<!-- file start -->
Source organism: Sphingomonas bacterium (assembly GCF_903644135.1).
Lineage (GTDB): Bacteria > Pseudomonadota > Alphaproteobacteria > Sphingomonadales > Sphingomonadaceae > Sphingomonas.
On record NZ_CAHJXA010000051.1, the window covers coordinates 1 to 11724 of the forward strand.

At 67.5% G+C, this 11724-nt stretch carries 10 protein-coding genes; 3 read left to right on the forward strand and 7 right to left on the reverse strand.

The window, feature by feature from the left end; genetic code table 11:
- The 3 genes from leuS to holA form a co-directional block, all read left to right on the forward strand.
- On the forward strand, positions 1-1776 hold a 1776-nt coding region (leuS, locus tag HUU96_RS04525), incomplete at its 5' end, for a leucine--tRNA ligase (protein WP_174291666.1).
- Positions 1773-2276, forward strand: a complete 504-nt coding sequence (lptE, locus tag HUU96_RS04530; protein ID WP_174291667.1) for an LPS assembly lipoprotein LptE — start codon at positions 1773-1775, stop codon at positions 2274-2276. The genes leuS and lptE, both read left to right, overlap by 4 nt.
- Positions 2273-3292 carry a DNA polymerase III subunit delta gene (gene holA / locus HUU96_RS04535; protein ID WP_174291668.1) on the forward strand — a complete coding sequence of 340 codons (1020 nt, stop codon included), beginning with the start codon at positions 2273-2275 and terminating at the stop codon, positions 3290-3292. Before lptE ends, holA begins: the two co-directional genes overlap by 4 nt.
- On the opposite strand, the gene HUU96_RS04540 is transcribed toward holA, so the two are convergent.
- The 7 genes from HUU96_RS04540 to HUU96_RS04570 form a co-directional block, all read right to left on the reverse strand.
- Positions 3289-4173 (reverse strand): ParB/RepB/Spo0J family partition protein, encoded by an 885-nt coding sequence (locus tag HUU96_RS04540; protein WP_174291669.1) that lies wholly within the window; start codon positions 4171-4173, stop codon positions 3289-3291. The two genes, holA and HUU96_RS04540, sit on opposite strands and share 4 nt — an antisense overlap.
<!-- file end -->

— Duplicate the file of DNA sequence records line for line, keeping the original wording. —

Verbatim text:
Source organism: Sphingomonas bacterium (assembly GCF_903644135.1).
Lineage (GTDB): Bacteria > Pseudomonadota > Alphaproteobacteria > Sphingomonadales > Sphingomonadaceae > Sphingomonas.
On record NZ_CAHJXA010000051.1, the window covers coordinates 1 to 11724 of the forward strand.

At 67.5% G+C, this 11724-nt stretch carries 10 protein-coding genes; 3 read left to right on the forward strand and 7 right to left on the reverse strand.

The window, feature by feature from the left end; genetic code table 11:
- The 3 genes from leuS to holA form a co-directional block, all read left to right on the forward strand.
- On the forward strand, positions 1-1776 hold a 1776-nt coding region (leuS, locus tag HUU96_RS04525), incomplete at its 5' end, for a leucine--tRNA ligase (protein WP_174291666.1).
- Positions 1773-2276, forward strand: a complete 504-nt coding sequence (lptE, locus tag HUU96_RS04530; protein ID WP_174291667.1) for an LPS assembly lipoprotein LptE — start codon at positions 1773-1775, stop codon at positions 2274-2276. The genes leuS and lptE, both read left to right, overlap by 4 nt.
- Positions 2273-3292 carry a DNA polymerase III subunit delta gene (gene holA / locus HUU96_RS04535; protein ID WP_174291668.1) on the forward strand — a complete coding sequence of 340 codons (1020 nt, stop codon included), beginning with the start codon at positions 2273-2275 and terminating at the stop codon, positions 3290-3292. Before lptE ends, holA begins: the two co-directional genes overlap by 4 nt.
- On the opposite strand, the gene HUU96_RS04540 is transcribed toward holA, so the two are convergent.
- The 7 genes from HUU96_RS04540 to HUU96_RS04570 form a co-directional block, all read right to left on the reverse strand.
- Positions 3289-4173 (reverse strand): ParB/RepB/Spo0J family partition protein, encoded by an 885-nt coding sequence (locus tag HUU96_RS04540; protein WP_174291669.1) that lies wholly within the window; start codon positions 4171-4173, stop codon positions 3289-3291. The two genes, holA and HUU96_RS04540, sit on opposite strands and share 4 nt — an antisense overlap.